Republicans Swoon Over Holder’s ‘Partisan’ Leak Probers (And Forget Ken Starr)June 15th, 2012 12:05 am Joe Conason
This week, Republicans on Capitol Hill opened yet another front in their continuous sniping against the Obama administration, the Justice Department, and Attorney General Eric Holder. Having demanded a federal investigation of intelligence leaks, they now claim to be outraged because Holder has asked two United States Attorneys to conduct that probe — and one of the two happens to be a Democrat.
Angry Republicans (and their media enablers at Fox News, et al.) insist that the White House must have leaked information about the President’s terrorist “kill list,” the success of drone strikes, and the killing of Osama bin Laden to improve the President’s martial image and re-election prospects. Never mind that they fawned over the Bush White House, regardless of its leaks and even its unlawful disclosure of CIA officer Valerie Plame’s identity. That was then, of course – and now the alleged leaks of national security material from a Democratic administration enrage them.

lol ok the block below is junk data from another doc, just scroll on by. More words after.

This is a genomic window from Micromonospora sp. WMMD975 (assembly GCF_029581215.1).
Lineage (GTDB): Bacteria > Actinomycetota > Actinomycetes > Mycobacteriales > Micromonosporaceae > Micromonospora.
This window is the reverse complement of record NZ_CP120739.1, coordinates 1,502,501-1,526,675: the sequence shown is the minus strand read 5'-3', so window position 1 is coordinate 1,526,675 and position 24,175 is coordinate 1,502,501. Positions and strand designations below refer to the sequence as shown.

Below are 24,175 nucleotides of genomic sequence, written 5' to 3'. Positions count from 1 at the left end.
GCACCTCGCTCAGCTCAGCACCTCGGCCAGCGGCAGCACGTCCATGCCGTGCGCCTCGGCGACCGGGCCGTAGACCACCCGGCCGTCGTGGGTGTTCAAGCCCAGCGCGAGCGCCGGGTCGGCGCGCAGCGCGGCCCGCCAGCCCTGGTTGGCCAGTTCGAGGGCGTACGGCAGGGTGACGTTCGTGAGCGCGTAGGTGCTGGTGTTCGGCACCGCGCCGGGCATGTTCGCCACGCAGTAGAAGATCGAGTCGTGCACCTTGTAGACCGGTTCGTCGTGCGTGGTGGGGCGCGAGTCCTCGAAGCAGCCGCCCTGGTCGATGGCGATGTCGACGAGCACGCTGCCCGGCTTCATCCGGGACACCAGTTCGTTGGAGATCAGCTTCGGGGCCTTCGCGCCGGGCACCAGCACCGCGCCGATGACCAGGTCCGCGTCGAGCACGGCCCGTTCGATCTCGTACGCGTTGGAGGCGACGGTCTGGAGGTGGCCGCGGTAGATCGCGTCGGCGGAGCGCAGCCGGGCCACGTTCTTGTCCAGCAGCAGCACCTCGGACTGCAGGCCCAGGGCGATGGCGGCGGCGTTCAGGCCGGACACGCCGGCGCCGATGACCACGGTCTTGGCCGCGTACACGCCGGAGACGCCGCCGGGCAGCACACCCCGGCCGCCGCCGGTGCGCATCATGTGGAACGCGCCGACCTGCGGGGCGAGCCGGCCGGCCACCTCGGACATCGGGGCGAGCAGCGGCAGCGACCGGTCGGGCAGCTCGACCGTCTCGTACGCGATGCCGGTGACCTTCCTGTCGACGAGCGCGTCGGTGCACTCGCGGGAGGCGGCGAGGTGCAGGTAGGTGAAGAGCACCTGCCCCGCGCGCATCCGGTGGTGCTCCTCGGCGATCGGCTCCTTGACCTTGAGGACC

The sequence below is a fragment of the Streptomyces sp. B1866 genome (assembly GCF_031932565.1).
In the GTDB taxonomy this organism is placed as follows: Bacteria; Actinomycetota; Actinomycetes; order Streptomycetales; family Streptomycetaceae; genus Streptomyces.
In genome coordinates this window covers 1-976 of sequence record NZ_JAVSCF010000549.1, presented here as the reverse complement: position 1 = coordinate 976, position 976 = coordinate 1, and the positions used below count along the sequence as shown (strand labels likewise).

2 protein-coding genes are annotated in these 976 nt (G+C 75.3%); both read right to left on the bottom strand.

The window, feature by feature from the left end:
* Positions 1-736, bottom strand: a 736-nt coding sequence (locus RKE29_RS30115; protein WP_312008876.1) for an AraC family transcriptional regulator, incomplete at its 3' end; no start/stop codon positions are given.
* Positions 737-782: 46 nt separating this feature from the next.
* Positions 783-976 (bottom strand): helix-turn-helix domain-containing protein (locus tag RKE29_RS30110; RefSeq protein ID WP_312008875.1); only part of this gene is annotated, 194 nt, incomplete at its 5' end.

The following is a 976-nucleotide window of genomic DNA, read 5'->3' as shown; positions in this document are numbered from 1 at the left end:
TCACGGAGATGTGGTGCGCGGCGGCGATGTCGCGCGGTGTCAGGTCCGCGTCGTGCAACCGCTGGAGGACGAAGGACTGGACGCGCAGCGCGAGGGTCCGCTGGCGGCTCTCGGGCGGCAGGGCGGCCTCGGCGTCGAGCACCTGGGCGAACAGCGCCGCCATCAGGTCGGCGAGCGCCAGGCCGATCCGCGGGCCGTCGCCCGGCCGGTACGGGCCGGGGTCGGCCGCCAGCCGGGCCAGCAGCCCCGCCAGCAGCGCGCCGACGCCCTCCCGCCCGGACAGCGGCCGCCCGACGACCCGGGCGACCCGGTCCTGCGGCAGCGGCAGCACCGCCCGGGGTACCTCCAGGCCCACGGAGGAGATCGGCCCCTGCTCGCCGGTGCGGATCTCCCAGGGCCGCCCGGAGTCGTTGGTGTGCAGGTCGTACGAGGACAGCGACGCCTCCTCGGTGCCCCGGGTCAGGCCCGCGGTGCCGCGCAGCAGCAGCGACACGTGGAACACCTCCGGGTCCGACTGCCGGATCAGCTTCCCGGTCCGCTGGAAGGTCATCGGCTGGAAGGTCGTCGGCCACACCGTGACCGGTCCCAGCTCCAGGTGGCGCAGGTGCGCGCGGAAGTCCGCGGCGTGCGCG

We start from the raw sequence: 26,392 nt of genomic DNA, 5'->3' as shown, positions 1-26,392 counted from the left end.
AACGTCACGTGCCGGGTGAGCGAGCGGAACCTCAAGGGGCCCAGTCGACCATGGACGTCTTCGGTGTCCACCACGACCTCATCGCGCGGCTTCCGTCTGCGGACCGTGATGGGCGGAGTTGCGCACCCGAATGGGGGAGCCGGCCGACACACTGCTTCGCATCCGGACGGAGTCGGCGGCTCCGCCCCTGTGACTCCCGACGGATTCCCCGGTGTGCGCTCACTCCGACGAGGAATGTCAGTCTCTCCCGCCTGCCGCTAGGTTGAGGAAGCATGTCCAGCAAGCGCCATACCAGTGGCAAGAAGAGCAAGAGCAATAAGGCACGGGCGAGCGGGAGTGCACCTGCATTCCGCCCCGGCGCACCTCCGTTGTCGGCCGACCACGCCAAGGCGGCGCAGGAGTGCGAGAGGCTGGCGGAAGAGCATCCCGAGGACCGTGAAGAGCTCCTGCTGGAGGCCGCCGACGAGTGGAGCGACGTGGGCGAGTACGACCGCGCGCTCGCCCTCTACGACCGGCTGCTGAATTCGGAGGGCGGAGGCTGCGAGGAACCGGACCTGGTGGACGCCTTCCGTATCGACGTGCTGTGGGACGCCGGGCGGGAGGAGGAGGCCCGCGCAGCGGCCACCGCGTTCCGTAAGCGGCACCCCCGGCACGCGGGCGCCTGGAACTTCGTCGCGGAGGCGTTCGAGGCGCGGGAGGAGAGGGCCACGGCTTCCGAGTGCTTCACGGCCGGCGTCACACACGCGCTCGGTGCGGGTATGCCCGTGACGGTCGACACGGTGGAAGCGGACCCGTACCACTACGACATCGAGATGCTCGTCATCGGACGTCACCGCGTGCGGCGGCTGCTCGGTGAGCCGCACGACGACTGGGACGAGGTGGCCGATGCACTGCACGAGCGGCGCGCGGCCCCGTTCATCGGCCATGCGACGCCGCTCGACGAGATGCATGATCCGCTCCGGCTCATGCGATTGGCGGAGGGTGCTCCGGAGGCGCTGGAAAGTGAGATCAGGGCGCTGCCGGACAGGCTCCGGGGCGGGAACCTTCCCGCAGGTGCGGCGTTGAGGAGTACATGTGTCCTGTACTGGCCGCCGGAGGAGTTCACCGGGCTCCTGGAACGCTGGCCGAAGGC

Whether those stories emanated from the Obama White House or not, someone must have tipped off the New York Times, which first reported the “kill list,” among other things. So consistent with President Obama’s evident obsession about stanching leaks, Holder appointed Ronald Machen, the US Attorney for the District of Columbia, and Rod Rosenstein, the US Attorney for the District of Maryland, to oversee an investigation and potential prosecution of the leakers.
Immediately, a loud claque stretching from Senator John Cornyn (R-TX) to the Fox Nation website began whining about Holder’s appointments. First, they said that the job ought to handled by a special counsel, not a pair of prosecutors subject to presidential appointment. And second, they complained that Machen had supported the president in 2008 and donated about $4500 to his campaign. (They never mention that Rosenstein was a Bush appointee, held over by Obama with bipartisan support in Maryland. But then appointment by a Republican president isn’t much protection against smears from the right — just ask Patrick Fitzgerald, who prosecuted the Plame case.)